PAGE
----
Day 9 closed at the 2013 Cannes Film Festival, and whilst things are certainly settling down, we’ve still got a handful of exciting titles still to witness. Roman Polanski’s Venus in Fur, James Gray’s The Immigrant and Jim Jarmusch’s Only Lovers Left Alive will be the last to leave an impression on critics and the jury. Already, though, we have enough to look at to make some serious judgments on what the decisions of Steven Spielberg’s jury might be.
Soderbergh is one of two (or rather three) directors vying for their second Palme d’Or, having secured his first over two decades ago for his directorial debut, Sex, Lies, and Videotape. His Liberace biopic has a lot going for it, between an overwhelmingly positive response and the added enthusiasm over it being his so-called last film before retirement. That said, it also has the disadvantage of having its U.S. television premiere on Sunday, even if it is releasing in theaters overseas. Hopefully the Cannes jury will know the difference.
Palme d’Or Probability: 8.5/10
It only just hit the festival, but
boy girl, has it made a huge impression in that short time! The films that win the Palme d’Or, often regardless of jury members, are often ones that penetrate deep emotional crevices. From Amour to Elephant to Dancer in the Dark, it’s often the tears that work better than the smiles, and the twitter response to the film has been so extreme. It definitely sounds like the kind of film Lynne Ramsay would go for! With luck, so will the rest of the jury.
Palme d’Or Probability: 9.6/10
When the vague-but-beautiful trailer for Paolo Sorrentino’s latest landed over a month ago, its visual aesthetic was the most appealing thing about it. The film that aesthetic is built around has also been received pretty well, though I worry the response isn’t as ecstatic as it should be. Sorrentino’s work has a habit of dividing viewers, and while many have said The Great Beauty is very amusing, that may not play universally with the jury. Still a strong possibility.
Palme d’Or Probability: 8.2/10
As said in the review round-up, this was one that had a strong chance at impressing the Spielberg led jury, the story of a one-legged dancer forced to traffic petrol in Chad sounding so powerful on paper. However, the reaction simply hasn’t been ecstatic enough to bolster the film as a Palme powerhouse. Word surrounding the film is positive, which could give it some life as a Foreign Language Film Oscar candidate, but the big Cannes prize just doesn’t feel like it’s in the cards for Haroun this year.
Palme d’Or Probability: 7.9/10
The last time the Coen brothers came to Cannes their film lost, only for No Country for Old Men to go on to Oscar fame. The Palme is rarely a sign of American Academy appeal, and I feel as though this film will do better in the year-end awards fray than on the Croisette. That said, it has possibly the most unanimously positive response of the festival, with few having anything truly negative to say about. Amour was in that same spot last year, and it had its day with both the Palme and the Oscars. Inside Llewyn Davis could manage a similar feat and give the Coens their second Palme, having won their first for Barton Fink.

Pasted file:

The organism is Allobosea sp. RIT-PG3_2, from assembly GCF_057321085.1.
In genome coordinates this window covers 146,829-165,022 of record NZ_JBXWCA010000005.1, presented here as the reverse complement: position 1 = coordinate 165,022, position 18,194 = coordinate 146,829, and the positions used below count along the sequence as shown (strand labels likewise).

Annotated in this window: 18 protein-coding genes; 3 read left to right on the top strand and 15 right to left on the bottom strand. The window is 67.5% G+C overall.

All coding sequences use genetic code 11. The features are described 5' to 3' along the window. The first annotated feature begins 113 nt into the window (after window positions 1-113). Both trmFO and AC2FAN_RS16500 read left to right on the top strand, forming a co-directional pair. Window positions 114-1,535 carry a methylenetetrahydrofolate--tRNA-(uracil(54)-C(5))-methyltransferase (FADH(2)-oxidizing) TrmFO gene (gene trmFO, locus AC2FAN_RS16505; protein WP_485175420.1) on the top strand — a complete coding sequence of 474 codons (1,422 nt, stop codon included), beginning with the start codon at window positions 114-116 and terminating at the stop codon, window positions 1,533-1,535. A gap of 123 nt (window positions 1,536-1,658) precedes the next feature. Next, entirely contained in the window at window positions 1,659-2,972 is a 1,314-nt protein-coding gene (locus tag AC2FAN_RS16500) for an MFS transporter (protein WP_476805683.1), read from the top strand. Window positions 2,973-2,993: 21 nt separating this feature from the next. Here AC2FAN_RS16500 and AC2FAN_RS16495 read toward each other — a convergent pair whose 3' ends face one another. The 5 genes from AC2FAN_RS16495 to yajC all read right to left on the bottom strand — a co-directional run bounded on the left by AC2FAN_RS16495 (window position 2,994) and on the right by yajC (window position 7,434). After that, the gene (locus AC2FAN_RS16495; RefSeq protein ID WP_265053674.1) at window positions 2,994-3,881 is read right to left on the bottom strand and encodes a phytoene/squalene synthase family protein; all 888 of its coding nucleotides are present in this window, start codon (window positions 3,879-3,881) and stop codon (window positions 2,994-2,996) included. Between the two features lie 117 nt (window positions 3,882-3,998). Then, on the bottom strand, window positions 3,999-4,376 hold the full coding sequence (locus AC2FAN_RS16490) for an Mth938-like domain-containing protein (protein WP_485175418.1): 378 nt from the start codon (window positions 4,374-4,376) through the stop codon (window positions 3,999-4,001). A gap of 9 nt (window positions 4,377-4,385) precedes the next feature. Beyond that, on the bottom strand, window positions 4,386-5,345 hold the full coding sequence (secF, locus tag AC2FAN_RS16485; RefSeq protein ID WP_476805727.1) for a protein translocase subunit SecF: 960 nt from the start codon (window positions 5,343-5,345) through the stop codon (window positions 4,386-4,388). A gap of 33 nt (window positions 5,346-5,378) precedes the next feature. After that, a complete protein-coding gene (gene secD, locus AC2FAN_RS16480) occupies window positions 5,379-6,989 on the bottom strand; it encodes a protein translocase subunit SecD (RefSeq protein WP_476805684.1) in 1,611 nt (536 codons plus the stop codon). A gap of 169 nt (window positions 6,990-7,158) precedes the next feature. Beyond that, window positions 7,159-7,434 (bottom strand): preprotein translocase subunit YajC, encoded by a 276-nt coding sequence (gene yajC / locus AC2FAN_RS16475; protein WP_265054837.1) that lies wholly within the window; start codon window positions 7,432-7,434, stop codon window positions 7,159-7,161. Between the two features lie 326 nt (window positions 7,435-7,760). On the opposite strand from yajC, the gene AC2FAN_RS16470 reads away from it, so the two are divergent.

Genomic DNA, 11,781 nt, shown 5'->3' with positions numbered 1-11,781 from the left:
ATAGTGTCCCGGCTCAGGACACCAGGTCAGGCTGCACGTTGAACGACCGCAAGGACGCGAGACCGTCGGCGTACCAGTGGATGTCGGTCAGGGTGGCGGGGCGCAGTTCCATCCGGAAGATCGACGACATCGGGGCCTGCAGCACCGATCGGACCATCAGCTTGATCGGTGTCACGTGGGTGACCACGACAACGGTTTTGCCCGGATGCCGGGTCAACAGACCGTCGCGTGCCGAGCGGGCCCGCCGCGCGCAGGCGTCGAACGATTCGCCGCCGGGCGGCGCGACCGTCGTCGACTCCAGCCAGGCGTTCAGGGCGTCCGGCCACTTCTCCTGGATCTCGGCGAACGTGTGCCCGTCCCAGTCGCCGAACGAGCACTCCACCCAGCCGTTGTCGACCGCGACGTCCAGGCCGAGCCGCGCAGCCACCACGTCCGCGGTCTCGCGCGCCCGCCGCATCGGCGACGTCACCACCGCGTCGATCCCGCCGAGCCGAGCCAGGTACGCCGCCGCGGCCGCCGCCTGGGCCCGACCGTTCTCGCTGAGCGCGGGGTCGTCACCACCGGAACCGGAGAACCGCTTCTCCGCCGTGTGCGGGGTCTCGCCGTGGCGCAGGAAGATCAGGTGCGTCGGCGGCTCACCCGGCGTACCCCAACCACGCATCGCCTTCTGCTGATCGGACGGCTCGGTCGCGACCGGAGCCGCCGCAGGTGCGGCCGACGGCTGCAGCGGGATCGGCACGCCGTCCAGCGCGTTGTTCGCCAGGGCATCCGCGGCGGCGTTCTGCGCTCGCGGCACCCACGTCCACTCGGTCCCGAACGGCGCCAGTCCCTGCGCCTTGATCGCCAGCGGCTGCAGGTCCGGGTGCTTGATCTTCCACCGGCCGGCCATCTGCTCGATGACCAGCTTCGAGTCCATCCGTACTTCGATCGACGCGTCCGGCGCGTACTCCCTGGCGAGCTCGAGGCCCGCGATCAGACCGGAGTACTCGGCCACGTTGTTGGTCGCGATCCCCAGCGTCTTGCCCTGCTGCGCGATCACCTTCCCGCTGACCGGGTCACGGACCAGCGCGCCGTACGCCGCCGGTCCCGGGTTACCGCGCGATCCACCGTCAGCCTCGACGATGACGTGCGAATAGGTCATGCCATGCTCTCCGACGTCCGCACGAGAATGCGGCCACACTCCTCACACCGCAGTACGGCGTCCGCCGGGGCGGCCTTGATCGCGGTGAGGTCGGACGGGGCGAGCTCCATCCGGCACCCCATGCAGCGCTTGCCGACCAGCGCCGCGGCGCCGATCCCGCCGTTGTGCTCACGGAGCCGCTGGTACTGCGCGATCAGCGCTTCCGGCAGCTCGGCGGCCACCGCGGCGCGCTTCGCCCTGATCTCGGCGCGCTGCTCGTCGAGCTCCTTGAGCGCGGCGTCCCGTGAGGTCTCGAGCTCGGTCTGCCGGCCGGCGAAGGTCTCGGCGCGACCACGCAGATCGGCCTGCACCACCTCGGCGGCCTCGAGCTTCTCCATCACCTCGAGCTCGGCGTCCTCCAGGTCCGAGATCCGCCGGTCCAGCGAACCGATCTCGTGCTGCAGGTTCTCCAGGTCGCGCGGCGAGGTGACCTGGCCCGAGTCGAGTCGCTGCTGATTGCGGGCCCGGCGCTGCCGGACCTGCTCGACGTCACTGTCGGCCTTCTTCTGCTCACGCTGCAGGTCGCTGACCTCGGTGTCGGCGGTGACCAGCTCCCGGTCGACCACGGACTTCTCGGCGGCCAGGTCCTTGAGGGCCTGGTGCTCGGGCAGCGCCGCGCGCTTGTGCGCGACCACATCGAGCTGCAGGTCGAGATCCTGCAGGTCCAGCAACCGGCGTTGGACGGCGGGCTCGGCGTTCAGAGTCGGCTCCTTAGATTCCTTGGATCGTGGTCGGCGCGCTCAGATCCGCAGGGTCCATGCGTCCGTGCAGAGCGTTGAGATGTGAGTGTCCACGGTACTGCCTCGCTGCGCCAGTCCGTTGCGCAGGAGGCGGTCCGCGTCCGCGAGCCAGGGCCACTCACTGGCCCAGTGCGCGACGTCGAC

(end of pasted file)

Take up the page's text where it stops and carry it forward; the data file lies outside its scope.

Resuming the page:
Palme d’Or Probability: 9.3/10
Something tells me I should be hinging my bets on this film a lot more than I am. Perhaps it’s because it’s the consensus sweet movie, with Kore-eda continuing his study of children’s relationships to their families. That instantly makes it very appealing as a crowdpleaser, which many expect Spielberg to choose. It’s very tempting to go along with it, but there is a jury process to this thing, and it usually irons out films of much deeper emotional beats than this has been playing. Still, remember that The Kid with a Bike won the Grand Prix in its year. I suspect a similar runner-up outcome for this.
Palme d’Or Probability: 9.2/10
I’ve already touched on the fact that I don’t think Payne’s American sensibilities play well to the foreign crowd, though there’s certainly some artistic appeal in his road movie. Black and white is a very distinctive style that’s been making a comeback recently, but I don’t know that it resonates as significantly as The Artist or (outside Cannes) Frances Ha. So close to the end, a film really needs to sweep viewers off their feet to have a chance at awards and this just hasn’t done that. Like Inside Llewyn Davis, though, Oscar nods very surely await.
Palme d’Or Probability: 7.7/10
The biggest thing that Asghar Farhadi may have going against him is that he won the top prize at the major film festival that his last film, A Separation, opened at. It would probably be some sort of record broken for him to the Palme d’Or for the film he made directly after his Golden Bear winner, but even at a different festival, is it too soon to award Farhadi another major prize. The jury may not think so, as they could very well see it as a deeply affecting movie worthy of the award on its own merit. Forget the director’s recent awards fame. Award it to the film that struck deepest. It’s certainly a close race for that Palme d’Or, and this is a very likely possibility.
Palme d’Or Probability: 9.4/10
There are your (or rather my) odds on eight films that stand a significant enough chance at scratching the Palme d’Or, but if you want specific predictions, I’ve got you covered for all the competition awards below.
Palme d’Or: Blue is the Warmest Color
Grand Prix: Like Father, Like Son
Prix de la mise en scene (Best Director): Steven Soderbergh, Behind the Candelabra
Prix d’interprétation masculine (Best Actor): Oscar Isaac, Inside Llewyn Davis
Prix d’interprétation feminine (Best Actress): Adele Exarchopoulos, Blue is the Warmest Color
Prix du scenario (Best Screenplay): Hirokazu Kore-eda, Like Father, Like Son
Prix du Jury (Jury Prize): The Past